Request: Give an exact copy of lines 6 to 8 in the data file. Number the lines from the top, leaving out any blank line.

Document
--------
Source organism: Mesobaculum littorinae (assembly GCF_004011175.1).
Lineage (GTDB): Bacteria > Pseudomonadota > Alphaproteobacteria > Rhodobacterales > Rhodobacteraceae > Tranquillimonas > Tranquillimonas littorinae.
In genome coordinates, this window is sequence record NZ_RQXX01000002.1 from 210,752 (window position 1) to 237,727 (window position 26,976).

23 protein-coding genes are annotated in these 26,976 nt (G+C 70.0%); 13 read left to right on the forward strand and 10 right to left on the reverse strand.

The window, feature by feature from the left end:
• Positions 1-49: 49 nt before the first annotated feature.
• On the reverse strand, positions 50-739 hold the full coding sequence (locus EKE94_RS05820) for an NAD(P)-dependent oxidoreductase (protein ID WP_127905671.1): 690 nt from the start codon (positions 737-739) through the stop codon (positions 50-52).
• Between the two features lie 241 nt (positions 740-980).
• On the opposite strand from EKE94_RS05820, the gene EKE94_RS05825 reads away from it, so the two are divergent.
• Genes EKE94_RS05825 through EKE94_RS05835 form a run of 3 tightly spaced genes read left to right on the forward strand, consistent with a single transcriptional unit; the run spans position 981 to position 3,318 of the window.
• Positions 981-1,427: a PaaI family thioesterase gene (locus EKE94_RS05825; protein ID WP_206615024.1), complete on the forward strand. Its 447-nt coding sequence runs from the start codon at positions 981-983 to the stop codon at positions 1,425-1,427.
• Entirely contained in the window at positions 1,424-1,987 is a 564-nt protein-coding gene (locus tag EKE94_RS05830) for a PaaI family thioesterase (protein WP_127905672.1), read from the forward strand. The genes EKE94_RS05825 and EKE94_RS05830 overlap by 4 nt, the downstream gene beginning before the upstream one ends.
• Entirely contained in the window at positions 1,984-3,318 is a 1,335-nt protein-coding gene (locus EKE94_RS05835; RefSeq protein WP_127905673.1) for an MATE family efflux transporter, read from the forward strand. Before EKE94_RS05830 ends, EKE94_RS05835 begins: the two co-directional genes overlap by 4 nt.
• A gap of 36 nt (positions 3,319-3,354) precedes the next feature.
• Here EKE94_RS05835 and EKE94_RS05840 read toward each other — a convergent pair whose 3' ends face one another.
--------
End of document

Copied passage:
• Positions 1-49: 49 nt before the first annotated feature.
• On the reverse strand, positions 50-739 hold the full coding sequence (locus EKE94_RS05820) for an NAD(P)-dependent oxidoreductase (protein ID WP_127905671.1): 690 nt from the start codon (positions 737-739) through the stop codon (positions 50-52).
• Between the two features lie 241 nt (positions 740-980).